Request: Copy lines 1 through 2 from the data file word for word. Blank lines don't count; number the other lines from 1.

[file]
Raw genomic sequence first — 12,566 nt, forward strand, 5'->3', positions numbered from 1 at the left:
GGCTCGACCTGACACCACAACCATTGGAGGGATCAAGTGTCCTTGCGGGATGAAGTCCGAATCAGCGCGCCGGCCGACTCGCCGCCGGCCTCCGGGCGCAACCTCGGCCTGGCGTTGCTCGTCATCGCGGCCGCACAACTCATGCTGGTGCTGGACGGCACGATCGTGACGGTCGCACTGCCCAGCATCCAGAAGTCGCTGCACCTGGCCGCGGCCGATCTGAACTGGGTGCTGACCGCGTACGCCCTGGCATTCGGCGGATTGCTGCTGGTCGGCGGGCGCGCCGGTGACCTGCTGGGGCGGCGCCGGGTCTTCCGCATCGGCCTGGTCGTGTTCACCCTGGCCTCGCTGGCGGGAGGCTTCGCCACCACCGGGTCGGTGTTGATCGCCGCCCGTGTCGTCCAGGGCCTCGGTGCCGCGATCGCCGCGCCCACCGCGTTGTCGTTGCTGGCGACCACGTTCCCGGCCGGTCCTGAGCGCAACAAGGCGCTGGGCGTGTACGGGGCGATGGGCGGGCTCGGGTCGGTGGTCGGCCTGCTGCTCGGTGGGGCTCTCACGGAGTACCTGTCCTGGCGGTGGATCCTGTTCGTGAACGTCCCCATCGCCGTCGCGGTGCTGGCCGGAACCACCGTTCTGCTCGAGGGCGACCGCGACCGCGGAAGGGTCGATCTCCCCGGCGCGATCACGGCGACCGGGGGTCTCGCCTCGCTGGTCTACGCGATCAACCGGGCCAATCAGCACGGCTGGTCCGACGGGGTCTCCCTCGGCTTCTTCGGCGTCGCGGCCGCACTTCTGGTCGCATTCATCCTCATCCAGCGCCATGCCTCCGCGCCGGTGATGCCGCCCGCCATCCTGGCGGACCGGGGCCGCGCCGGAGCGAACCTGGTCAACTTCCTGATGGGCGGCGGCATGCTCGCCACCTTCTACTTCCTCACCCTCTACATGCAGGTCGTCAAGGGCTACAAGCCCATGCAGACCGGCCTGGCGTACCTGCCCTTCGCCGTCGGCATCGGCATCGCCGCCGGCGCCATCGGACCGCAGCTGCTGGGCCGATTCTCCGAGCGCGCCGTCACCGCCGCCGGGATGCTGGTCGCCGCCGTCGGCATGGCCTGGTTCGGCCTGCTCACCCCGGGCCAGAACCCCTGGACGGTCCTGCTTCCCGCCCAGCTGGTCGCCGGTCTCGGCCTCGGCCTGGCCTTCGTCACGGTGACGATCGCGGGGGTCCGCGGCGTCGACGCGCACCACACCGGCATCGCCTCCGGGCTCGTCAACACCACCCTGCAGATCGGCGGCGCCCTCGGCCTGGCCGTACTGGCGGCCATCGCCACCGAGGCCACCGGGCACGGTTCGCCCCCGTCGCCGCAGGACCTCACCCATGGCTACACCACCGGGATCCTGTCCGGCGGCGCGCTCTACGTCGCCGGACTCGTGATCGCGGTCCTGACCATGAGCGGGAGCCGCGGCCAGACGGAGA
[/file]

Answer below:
Raw genomic sequence first — 12,566 nt, forward strand, 5'->3', positions numbered from 1 at the left:
GGCTCGACCTGACACCACAACCATTGGAGGGATCAAGTGTCCTTGCGGGATGAAGTCCGAATCAGCGCGCCGGCCGACTCGCCGCCGGCCTCCGGGCGCAACCTCGGCCTGGCGTTGCTCGTCATCGCGGCCGCACAACTCATGCTGGTGCTGGACGGCACGATCGTGACGGTCGCACTGCCCAGCATCCAGAAGTCGCTGCACCTGGCCGCGGCCGATCTGAACTGGGTGCTGACCGCGTACGCCCTGGCATTCGGCGGATTGCTGCTGGTCGGCGGGCGCGCCGGTGACCTGCTGGGGCGGCGCCGGGTCTTCCGCATCGGCCTGGTCGTGTTCACCCTGGCCTCGCTGGCGGGAGGCTTCGCCACCACCGGGTCGGTGTTGATCGCCGCCCGTGTCGTCCAGGGCCTCGGTGCCGCGATCGCCGCGCCCACCGCGTTGTCGTTGCTGGCGACCACGTTCCCGGCCGGTCCTGAGCGCAACAAGGCGCTGGGCGTGTACGGGGCGATGGGCGGGCTCGGGTCGGTGGTCGGCCTGCTGCTCGGTGGGGCTCTCACGGAGTACCTGTCCTGGCGGTGGATCCTGTTCGTGAACGTCCCCATCGCCGTCGCGGTGCTGGCCGGAACCACCGTTCTGCTCGAGGGCGACCGCGACCGCGGAAGGGTCGATCTCCCCGGCGCGATCACGGCGACCGGGGGTCTCGCCTCGCTGGTCTACGCGATCAACCGGGCCAATCAGCACGGCTGGTCCGACGGGGTCTCCCTCGGCTTCTTCGGCGTCGCGGCCGCACTTCTGGTCGCATTCATCCTCATCCAGCGCCATGCCTCCGCGCCGGTGATGCCGCCCGCCATCCTGGCGGACCGGGGCCGCGCCGGAGCGAACCTGGTCAACTTCCTGATGGGCGGCGGCATGCTCGCCACCTTCTACTTCCTCACCCTCTACATGCAGGTCGTCAAGGGCTACAAGCCCATGCAGACCGGCCTGGCGTACCTGCCCTTCGCCGTCGGCATCGGCATCGCCGCCGGCGCCATCGGACCGCAGCTGCTGGGCCGATTCTCCGAGCGCGCCGTCACCGCCGCCGGGATGCTGGTCGCCGCCGTCGGCATGGCCTGGTTCGGCCTGCTCACCCCGGGCCAGAACCCCTGGACGGTCCTGCTTCCCGCCCAGCTGGTCGCCGGTCTCGGCCTCGGCCTGGCCTTCGTCACGGTGACGATCGCGGGGGTCCGCGGCGTCGACGCGCACCACACCGGCATCGCCTCCGGGCTCGTCAACACCACCCTGCAGATCGGCGGCGCCCTCGGCCTGGCCGTACTGGCGGCCATCGCCACCGAGGCCACCGGGCACGGTTCGCCCCCGTCGCCGCAGGACCTCACCCATGGCTACACCACCGGGATCCTGTCCGGCGGCGCGCTCTACGTCGCCGGACTCGTGATCGCGGTCCTGACCATGAGCGGGAGCCGCGGCCAGACGGAGA